We can understand that the matter seemed like that to contemporaries. It naturally seemed to Napoleon that the war was caused by England's intrigues (as in fact he said on the island of St. Helena). It naturally seemed to members of the English Parliament that the cause of the war was Napoleon's ambition; to the Duke of Oldenburg, that the cause of the war was the violence done to him; to businessmen that the cause of the war was the Continental System which was ruining Europe; to the generals and old soldiers that the chief reason for the war was the necessity of giving them employment; to the legitimists of that day that it was the need of re-establishing les bons principes, and to the diplomatists of that time that it all resulted from the fact that the alliance between Russia and Austria in 1809 had not been sufficiently well concealed from Napoleon, and from the awkward wording of Memorandum No. 178. It is natural that these and a countless and infinite quantity of other reasons, the number depending on the endless diversity of points of view, presented themselves to the men of that day; but to us, to posterity who view the thing that happened in all its magnitude and perceive its plain and terrible meaning, these causes seem insufficient. To us it is incomprehensible that millions of Christian men killed and tortured each other either because Napoleon was ambitious or Alexander was firm, or because England's policy was astute or the Duke of Oldenburg wronged. We cannot grasp what connection such circumstances have with the actual fact of slaughter and violence: why because the Duke was wronged, thousands of men from the other side of Europe killed and ruined the people of Smolensk and Moscow and were killed by them.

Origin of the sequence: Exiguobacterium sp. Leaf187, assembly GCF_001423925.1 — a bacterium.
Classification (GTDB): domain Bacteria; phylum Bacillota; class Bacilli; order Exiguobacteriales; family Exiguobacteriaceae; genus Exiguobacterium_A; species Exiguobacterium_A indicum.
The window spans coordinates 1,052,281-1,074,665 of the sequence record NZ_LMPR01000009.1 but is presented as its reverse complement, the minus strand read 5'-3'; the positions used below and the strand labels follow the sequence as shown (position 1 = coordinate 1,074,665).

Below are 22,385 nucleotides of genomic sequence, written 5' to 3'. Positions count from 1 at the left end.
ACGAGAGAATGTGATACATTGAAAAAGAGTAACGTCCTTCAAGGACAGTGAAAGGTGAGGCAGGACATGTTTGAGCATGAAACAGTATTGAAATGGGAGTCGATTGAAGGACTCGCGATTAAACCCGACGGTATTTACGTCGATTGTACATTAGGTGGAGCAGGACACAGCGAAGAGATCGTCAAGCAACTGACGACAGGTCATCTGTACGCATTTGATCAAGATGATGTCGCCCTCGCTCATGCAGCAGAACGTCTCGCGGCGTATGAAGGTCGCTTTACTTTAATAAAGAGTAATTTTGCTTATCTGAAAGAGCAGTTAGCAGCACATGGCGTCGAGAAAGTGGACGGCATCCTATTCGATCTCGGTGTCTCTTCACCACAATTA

To us, their descendants, who are not historians and are not carried away by the process of research and can therefore regard the event with unclouded common sense, an incalculable number of causes present themselves. The deeper we delve in search of these causes the more of them we find; and each separate cause or whole series of causes appears to us equally valid in itself and equally false by its insignificance compared to the magnitude of the events, and by its impotence—apart from the cooperation of all the other coincident causes—to occasion the event. To us, the wish or objection of this or that French corporal to serve a second term appears as much a cause as Napoleon's refusal to withdraw his troops beyond the Vistula and to restore the duchy of Oldenburg; for had he not wished to serve, and had a second, a third, and a thousandth corporal and private also refused, there would have been so many less men in Napoleon's army and the war could not have occurred.